"I think statistics go in one ear and out the other. All of us respond to stories more than numbers."

— Koren Zailckas

As algorithms increasingly dominate our society, what can you do to become more valuable in the data economy? Most people are not interested in becoming a data scientist, any more than most wished to be software developers in a previous generation. It's an esoteric specialty that doesn't appeal to most.

But the truth is, we are inherently data analysts. People are pattern seekers — it is one of the core evolutionary advantages of homo sapiens. The degree of rigor with which they recognize patterns varies, obviously, from the Three Stooges to Albert Einstein.

Even stooges are more talented at data analysis than their surface behavior would suggest. Just about everyone recalls the high school misfit who was barely passing algebra, yet could calculate and rattle off Major League Baseball batting averages for dozens of players as they changed day by day. The classroom math put him to sleep; the real-world application motivated him and demonstrated abilities he didn't even know he had.

I didn't particularly like math and took no more than I needed to get through high school and college. Yet in graduate school, I had a statistics class required for my degree in organization psychology. I had the fortune to have a professor for introductory statistics who, though a prominent researcher in his field of quantitative sociology, was driven to be a world-class teacher.

His lectures were clear and entertaining. Recordings and computerized learning modules were available at the library (yes, this was pre-internet, kids). Bottom line, he left a statistics phobic student, which I and many others in the class were, absolutely no excuse not to acquire the subject material.

I discovered I liked statistics. Statistics, it turned out, was simply a quantitative representation of real life, a way to make decisions in the face of uncertainty, much like navigating the messiness of life. I ended up taking most of my electives in statistics and considered pursuing a Ph.D. in it (I didn't). A 2016 Gartner Group study described a hierarchy of data related roles:

1. Data scientist: A large corporation will have several dozen of these — "Quants" with advanced degrees in advanced statistical and mathematical methods.

2. Business analyst: Approximately 5 percent of employees, they are tasked with diving deep into the numbers for particular functions and "trolling for patterns" or answering questions posed by executives or functional leaders.

3. Business power user: As decision support tools become increasingly intuitive and the desire to find answers in data always rises, the business power user rises in importance. These professionals, across business functions, are trained to be somewhat more technical than their peers, and to seek answers in data sets. Most queries are basic enough technically be answered by these power users.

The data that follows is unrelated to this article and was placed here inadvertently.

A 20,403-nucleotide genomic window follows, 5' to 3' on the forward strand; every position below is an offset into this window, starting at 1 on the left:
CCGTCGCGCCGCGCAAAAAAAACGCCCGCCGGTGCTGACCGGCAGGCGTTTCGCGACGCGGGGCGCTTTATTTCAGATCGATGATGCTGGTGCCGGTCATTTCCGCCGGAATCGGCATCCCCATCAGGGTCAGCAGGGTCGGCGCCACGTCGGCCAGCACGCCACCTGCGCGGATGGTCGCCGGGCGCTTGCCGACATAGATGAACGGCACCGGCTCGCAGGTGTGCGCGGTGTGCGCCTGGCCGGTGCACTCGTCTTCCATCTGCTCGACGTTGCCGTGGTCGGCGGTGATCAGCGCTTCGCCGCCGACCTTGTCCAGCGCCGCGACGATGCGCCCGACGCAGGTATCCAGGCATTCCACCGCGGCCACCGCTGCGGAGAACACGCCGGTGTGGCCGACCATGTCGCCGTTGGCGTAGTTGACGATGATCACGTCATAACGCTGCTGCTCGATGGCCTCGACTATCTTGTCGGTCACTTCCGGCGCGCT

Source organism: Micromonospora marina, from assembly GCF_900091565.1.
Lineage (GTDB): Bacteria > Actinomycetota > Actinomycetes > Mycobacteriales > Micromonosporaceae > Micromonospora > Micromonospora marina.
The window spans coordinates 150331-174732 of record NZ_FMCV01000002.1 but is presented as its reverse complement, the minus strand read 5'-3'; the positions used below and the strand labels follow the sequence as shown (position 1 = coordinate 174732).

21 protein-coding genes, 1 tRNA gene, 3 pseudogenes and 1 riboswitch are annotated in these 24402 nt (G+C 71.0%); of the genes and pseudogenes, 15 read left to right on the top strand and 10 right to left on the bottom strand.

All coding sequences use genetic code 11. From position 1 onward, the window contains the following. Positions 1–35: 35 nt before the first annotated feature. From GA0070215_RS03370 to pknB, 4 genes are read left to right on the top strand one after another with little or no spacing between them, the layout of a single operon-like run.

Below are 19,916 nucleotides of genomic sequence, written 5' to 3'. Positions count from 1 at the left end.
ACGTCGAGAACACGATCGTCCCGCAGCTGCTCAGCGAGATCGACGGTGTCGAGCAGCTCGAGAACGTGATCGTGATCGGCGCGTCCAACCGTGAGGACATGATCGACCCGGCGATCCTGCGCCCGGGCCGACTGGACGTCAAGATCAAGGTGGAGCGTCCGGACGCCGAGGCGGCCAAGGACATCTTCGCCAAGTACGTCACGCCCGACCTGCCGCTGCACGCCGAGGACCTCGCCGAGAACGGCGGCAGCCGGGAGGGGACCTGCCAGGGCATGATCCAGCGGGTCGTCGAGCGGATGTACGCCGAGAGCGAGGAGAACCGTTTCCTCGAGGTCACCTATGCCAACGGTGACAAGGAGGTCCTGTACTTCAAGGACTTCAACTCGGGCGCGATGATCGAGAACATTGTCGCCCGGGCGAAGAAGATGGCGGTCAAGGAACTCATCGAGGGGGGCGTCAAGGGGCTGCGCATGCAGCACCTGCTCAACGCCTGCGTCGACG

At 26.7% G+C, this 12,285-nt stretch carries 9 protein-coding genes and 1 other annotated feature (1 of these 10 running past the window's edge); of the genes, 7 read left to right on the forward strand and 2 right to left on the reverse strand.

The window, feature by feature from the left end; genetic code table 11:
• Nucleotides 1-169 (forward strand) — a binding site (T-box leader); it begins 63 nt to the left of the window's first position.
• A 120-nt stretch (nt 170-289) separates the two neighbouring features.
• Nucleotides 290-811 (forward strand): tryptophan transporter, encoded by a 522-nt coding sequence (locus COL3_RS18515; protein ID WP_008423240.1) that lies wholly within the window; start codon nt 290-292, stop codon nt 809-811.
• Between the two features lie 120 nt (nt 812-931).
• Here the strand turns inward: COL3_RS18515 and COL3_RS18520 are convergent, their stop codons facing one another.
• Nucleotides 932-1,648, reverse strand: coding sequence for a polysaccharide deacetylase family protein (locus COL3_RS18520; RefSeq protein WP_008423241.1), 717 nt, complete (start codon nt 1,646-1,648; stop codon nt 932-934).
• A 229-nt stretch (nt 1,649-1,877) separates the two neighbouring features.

4. Dashboard users: The bulk of employees do not themselves dig deep into data. They rely on "dashboards" with a handful of key performance indicators, (KPIs), much like a person driving a car. This holds true for senior executives and workers in the field, though the KPIs are completely different.

Companies encourage the expansion of power users, as the desire for data analysis is ever expanding. Without power users, organizations require hundreds of analysts to support business users, and even then, there is considerable lag time as the queue of internal analytics customers expands.

The problem and solution of enabling users to answer most of their own questions is reminiscent of AT&T's dilemma with telephone switchboard operators a century ago, when calls were connected by hand at central switchboards. Automated switchboards were critical; without them, forecasts at the beginning of the 20th century predicted, that the trend of growth of telephone use would eventually require everyone being a switchboard operator.

So if you want to be more than a dashboard user and less than a data scientist, aiming to be a power user is a reasonable yet substantial ambition. Every function requires someone who can "dig under the hood" or diagnose what an engine light signifies. There are five key elements of growth on the analytics continuum by which an individual can add value:

1. Domain expertise: deeper knowledge of the function you work in will allow you to ask better questions and seek stronger answers.

2. Intelligence/curiosity: Some people go through life asking: "Why?" In the analytics world, it is a premier skill.

3. Engineering rigor: Whether having an engineering background or building basic competencies in statistics, asking disciplined questions rather than broad ones will lead to useful answers from the data.

4. Technology skills: IT expertise is less critical than ever before, but the ability to code, whether in SQL, Python or VBA, is still a competitive advantage for a power user.

5. Data depth: Understanding how to competently extract data sets for analysis is as valuable as any of the above factors.

Bottom line, we can all be a little bit of a data scientist, as, in the words of Peter Drucker, IT slowly becomes more focused on the I (information) and less on the T (technology).

Isaac Cheifetz is an executive search consultant focused on leadership roles in analytics and digital transformation. Go tocatalytic1.com to read past columns or to contact him.